Yvonne's story

by Yvonne Willman
(England)

I was a healthy, young 22 yr old, when I had two bouts of glandular fever. In the months following the illnesses I was struck down by excruciating, crippling muscle pain all over my body. I couldn't walk and as a result had to use a wheelchair, the pain was indescribable. At the age of 28 after years of suffering, by shear fluke I was put on an anti- depressant called "amoxapine" the original dose was 50mg as I was so depressed due to the misery of the condition. It became apparent that the pain improved slightly. To cut a long story short, over the years I have increased my dose to a maximum of 300mg, and for the past 4 years I have been completely pain free. I know these are the drugs that are taking the pain away because four years ago they were taken off the English market, and the pain was so intense I was again back in a wheelchair. My pharmacist now orders them from France for me at some considerable cost, so I live in fear that one day I will be without them again. I know amoxapine is made in America, another name for them is "ascend" and I urge you all to speak to your doctors about prescribing you this drug. I am cured and wish you all the best of luck, please, I assure you this could make you well again just like I am.

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Well done Yvonne!
by: Philippe

Hi Yvonne
Your story is fascinating. Amoxapine is a tricyclic antidepressant. Those antidepressants have long been used in chronic pain diseases such as fibromyalgia. Usually, the doses used are small but as always there are exceptions and you are an example. If you fall in the small percentages of success, say 25%, for you it is 100%. The same applies to those 75% where it does not work. For them it is 100% failure! The most important is not to loose an opportunity to be one of the 100% success.
Have you tried amitriptyline which is probably available in your country and is now a cheap generic? There are others in the same family. Probably the same dose would apply.

All new antidepressants, in the same family or a different one, should be tested against amitriptyline to see if they are any better but this is never done: too much money is in line (each "new antidepressant" has a potential of 2 billion $ profit).

I just found this review recently published:
Amitriptyline in the treatment of fibromyalgia: a systematic review of its efficacy. B. Nishishinya et al. Rheumatology 2008;47:1741?1746
The objective of this study was to assess the efficacy and safety of amitriptyline as a treatment of FM. A comprehensive computerized search in Medline (Pubmed), EMBASE and The Cochrane Library was performed. Randomized controlled trials (RCTs) comparing amitriptyline vs placebo in adult patients suffering from FM were identified, the methodological quality was assessed and the results of the main outcomes were evaluated. Ten RCTs were identified. Large clinical variability and statistical heterogeneity precluded quantitative metaanalysis. Overall, the study quality was moderate to high. Amitriptyline 25 mg/day (six RCTs) demonstrated a therapeutic response compared with placebo in the domains of pain, sleep, fatigue and overall patient and investigator impression. This benefit was generally seen at 6?8 weeks of treatment but no effect was noted at 12 weeks. Amitriptyline 50 mg/day (four RCTs) did not demonstrate a therapeutic effect compared with placebo. Neither dose of amitriptyline had an effect on tender points count. No clear statements on adverse events with amitriptyline can be made due to inconsistencies in data among the studies. A definitive clinical recommendation regarding the efficacy of amitriptyline for FM symptoms cannot be made. There is some evidence to support the short-term efficacy of amitriptyline 25 mg/day in FM.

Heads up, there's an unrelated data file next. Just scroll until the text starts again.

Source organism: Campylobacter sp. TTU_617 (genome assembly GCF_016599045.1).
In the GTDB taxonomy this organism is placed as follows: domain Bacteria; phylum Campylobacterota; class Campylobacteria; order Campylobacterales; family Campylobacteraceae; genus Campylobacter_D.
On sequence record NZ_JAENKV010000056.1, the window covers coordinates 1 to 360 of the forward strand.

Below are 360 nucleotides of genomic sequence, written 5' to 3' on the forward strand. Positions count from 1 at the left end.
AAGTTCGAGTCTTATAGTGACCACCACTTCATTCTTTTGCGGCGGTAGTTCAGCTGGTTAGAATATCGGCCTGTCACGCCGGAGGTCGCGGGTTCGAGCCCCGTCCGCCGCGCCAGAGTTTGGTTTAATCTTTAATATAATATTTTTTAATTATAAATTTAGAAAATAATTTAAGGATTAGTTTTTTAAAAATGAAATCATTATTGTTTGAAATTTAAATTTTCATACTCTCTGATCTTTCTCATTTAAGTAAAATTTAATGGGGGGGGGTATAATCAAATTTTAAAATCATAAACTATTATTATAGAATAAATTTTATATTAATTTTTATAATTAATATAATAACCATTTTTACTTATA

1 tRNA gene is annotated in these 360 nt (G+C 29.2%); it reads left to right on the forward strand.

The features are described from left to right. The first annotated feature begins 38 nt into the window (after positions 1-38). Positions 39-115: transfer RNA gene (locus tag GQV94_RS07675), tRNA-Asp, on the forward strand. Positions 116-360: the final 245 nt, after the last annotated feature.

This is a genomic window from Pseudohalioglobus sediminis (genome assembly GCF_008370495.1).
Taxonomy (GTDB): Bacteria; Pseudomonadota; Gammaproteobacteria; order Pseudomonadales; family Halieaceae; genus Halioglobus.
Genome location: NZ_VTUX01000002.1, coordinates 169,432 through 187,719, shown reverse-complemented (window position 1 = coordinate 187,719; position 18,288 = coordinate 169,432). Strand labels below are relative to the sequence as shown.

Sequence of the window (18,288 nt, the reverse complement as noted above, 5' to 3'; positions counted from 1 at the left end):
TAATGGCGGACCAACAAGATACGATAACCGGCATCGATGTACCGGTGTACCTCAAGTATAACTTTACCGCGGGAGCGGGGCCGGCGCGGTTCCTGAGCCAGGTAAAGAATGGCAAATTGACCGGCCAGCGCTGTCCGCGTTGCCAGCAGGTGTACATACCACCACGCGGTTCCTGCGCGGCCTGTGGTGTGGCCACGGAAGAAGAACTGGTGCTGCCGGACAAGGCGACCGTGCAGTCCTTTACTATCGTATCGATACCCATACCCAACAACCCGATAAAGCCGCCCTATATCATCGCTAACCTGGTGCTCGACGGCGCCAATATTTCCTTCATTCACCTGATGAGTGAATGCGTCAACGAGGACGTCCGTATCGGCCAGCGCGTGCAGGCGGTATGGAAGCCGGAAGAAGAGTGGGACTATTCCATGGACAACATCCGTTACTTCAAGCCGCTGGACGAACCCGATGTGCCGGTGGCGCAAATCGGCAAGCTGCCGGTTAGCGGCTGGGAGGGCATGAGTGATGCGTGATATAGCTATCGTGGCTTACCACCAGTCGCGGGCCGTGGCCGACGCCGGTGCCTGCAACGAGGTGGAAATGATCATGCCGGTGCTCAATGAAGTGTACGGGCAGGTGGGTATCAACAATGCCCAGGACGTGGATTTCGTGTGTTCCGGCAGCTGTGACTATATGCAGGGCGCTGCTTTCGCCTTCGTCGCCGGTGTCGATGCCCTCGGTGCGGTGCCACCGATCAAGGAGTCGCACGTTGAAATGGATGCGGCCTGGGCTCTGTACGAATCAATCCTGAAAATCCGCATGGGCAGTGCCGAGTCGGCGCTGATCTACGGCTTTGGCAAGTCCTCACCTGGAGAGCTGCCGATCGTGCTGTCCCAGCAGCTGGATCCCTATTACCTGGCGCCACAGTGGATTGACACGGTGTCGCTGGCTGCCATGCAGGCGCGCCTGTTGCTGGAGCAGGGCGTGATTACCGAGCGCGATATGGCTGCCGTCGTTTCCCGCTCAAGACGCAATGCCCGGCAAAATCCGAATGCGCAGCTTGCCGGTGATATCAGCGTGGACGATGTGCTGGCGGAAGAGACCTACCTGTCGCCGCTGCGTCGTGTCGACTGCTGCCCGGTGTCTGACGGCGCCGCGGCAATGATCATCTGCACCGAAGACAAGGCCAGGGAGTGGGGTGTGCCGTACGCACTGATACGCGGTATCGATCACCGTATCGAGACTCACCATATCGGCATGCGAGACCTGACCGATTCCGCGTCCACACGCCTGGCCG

There is no evidence to support the efficacy of amitriptyline at higher doses or for periods >8 weeks. More stringent RCTs with longer followup periods are required to determine the long-term efficacy and safety of the amitriptyline and define its role in the multidisciplinary management of FM.

You can see that your experience is different from what is reported here and we are all happy for that. Unhappily, it may not be the case for everyone.

I hope you'll carry on telling us about your experiences.
Best wishes

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Michelle's comment to Yvonnes's story
by: Michelle

Yvonne, my heart goes out to you and your family. I think you are so brave. I say this because I also know the pain we have to endure from this illness. My doctor won't give me pain pills due to the fact that I am on anti-depressants. I have been feeling especially worse for the past 8 weeks. This weekend I went to the emergency hospital and the doctor who was on call heard my story and he could not believe I was only taking Tylenol extra-strength for the pain. He prescribed me Diclofenac sodium-Misoprostol 75mg/200mcg. The only problem that I have with this is the fact that it is a narcotic. The pills help me a lot with the pain but I am not keen on the fact that I could develop an addiction with them. I am so depressed due to this illness that the thought of getting up in the morning is to much. I will talk to my family doctor about your prescription and ask him if it is available in Canada. I would be so happy to live without pain. I thank you very much for your story and the information you provided us with. I'm sending you a big hug and I hope you will continue to live without pain with your meds.
Sorry about the spelling mistakes, I'm french. haha.
Thank you again Yvonne

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